U.S. reportedly tracked down ISIS leader with help of Kurdish informant

Pentagon to declassify videos of ISIS raid

The U.S. military was able to track down the leader of ISIS, Abu Bakr al-Baghdadi, who was targeted and died in an assault on his compound in northwestern Syria Saturday, because the Kurds had an informant deep within al-Baghdadi's inner circle, according to General Mazloum Abdi of the Syrian Democratic Forces.

The informant reportedly tracked down al-Baghdadi for five months, and provided a floor plan of one of his hideouts, including the number of guards and locations of tunnels.

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Abu Bakr al-Baghdadi, who died during a raid on his compound in northwestern Syria on Saturday.  CBS News

During the raid, al-Baghdadi was chased down a dead-end tunnel, where he set off his suicide vest, killing himself and three children with him. Five other people were killed in the compound by the Delta Force; two adult males were captured and are in custody.

The Pentagon is declassifying video and photos of the raid; they could be released by Wednesday.

CBS News national security correspondent David Martin reports that after further DNA testing to confirm his identity, al-Baghdadi's remains were buried at sea.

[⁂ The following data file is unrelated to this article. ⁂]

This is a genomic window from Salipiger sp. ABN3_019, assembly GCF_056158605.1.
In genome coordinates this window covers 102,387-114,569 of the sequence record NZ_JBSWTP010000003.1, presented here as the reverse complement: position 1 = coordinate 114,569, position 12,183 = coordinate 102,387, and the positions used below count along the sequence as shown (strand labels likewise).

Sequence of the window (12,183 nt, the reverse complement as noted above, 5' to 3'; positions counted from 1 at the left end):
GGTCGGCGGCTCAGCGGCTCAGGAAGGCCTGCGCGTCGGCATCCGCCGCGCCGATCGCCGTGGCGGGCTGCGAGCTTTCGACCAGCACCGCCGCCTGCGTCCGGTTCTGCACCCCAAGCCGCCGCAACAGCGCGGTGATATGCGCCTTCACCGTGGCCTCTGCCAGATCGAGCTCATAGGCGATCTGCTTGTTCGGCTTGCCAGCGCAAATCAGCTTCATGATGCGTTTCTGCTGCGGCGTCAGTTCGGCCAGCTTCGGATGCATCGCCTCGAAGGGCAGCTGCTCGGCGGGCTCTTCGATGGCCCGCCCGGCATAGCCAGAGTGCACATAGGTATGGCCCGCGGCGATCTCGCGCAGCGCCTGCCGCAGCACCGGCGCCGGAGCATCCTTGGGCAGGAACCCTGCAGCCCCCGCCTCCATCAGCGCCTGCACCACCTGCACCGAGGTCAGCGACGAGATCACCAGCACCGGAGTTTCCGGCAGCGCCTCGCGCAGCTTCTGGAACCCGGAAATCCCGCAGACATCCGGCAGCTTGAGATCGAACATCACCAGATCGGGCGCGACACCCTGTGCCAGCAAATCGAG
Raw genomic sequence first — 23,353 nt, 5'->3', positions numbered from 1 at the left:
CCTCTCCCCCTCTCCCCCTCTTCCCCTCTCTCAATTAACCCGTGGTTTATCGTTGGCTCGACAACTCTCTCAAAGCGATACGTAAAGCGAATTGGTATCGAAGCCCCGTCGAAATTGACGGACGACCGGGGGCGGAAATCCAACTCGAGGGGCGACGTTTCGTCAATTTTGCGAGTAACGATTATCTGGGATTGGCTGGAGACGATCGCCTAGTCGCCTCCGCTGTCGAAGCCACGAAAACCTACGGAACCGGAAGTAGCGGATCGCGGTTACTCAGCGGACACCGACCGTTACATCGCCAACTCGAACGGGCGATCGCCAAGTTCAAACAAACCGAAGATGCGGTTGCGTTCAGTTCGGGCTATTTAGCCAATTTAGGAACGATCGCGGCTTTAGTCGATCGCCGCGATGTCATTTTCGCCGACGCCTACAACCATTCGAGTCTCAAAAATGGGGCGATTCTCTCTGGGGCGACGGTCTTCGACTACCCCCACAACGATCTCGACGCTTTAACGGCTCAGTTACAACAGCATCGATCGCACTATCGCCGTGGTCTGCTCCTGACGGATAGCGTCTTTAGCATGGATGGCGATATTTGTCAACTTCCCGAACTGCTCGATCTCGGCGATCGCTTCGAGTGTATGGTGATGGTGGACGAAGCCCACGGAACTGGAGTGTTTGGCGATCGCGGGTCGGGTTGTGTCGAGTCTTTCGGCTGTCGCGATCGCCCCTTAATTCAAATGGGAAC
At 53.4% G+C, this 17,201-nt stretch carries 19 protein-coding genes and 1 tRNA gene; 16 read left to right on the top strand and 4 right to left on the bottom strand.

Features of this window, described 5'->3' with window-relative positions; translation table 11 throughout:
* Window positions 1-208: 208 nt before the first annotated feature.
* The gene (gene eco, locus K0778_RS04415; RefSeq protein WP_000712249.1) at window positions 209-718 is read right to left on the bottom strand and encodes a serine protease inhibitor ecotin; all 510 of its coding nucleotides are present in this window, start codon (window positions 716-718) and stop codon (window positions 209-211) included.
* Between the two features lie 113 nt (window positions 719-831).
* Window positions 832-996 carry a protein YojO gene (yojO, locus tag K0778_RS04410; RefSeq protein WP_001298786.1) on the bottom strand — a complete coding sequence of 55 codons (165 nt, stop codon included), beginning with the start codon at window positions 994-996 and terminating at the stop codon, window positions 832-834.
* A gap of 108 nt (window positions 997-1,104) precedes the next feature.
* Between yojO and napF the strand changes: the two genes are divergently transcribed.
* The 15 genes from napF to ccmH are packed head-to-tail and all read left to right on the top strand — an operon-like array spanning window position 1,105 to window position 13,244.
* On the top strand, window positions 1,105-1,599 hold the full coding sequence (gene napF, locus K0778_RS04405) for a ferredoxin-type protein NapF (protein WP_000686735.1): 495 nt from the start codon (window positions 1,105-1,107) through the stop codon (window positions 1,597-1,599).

"His death marks a devastating blow for the remnants of ISIS," said Acting Defense Secretary Mark Esper.

Al-Baghdadi may be dead, but ISIS is not, and the mission now is to use the intelligence collected in Saturday's raid to hunt down the rest of his network.

 The Delta Force, which led the raid, spent about two hours at al-Baghdadi's compound. The U.S. came away with cell phones and laptops which potentially can point in the direction of other ISIS hideouts.

At a Pentagon briefing Monday, Chairman of the Joint Chiefs of Staff General Mark Milley said, "I don't want to characterize exactly what or how much [information] yet until it gets exploited properly."

President Trump said the only ISIS leader he cared about getting was al-Baghdadi because his was the only name people recognized. But the day after the raid, a CIA drone strike killed the chief spokesman for ISIS, a man who had once been considered a potential successor to al-Baghdadi.

The two men in custody may be able to shed light on what happened to Kayla Mueller, a young aid worker al-Baghdadi had captured and brutalized.

The raid was named after Kayla, and her parents spoke Monday. "His lieutenants have been captured, and who else would know what happened to Kayla but these people close to him?" said Carl Mueller.

"Until we have her home, we truly don't know what happened to her," said Kayla's mother, Marsha Mueller.

What al-Baghdadi's death means for the Trump presidency